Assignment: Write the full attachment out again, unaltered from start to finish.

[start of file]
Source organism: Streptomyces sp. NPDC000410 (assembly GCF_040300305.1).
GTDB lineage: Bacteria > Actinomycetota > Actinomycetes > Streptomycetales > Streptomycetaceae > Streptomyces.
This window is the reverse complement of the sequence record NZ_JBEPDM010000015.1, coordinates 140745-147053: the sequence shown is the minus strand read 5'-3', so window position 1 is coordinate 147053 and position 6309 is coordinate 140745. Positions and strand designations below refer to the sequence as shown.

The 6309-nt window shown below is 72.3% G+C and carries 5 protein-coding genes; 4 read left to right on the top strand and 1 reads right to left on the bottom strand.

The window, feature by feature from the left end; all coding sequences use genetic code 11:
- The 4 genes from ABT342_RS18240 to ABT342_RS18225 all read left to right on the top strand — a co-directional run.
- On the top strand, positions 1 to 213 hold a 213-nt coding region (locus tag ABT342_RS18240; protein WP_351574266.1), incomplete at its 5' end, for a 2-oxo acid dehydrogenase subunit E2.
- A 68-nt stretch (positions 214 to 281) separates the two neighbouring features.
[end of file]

Source organism: Streptomyces sp. NPDC000410 (assembly GCF_040300305.1).
GTDB lineage: Bacteria > Actinomycetota > Actinomycetes > Streptomycetales > Streptomycetaceae > Streptomyces.
This window is the reverse complement of the sequence record NZ_JBEPDM010000015.1, coordinates 140745-147053: the sequence shown is the minus strand read 5'-3', so window position 1 is coordinate 147053 and position 6309 is coordinate 140745. Positions and strand designations below refer to the sequence as shown.

The 6309-nt window shown below is 72.3% G+C and carries 5 protein-coding genes; 4 read left to right on the top strand and 1 reads right to left on the bottom strand.

The window, feature by feature from the left end; all coding sequences use genetic code 11:
- The 4 genes from ABT342_RS18240 to ABT342_RS18225 all read left to right on the top strand — a co-directional run.
- On the top strand, positions 1 to 213 hold a 213-nt coding region (locus tag ABT342_RS18240; protein WP_351574266.1), incomplete at its 5' end, for a 2-oxo acid dehydrogenase subunit E2.
- A 68-nt stretch (positions 214 to 281) separates the two neighbouring features.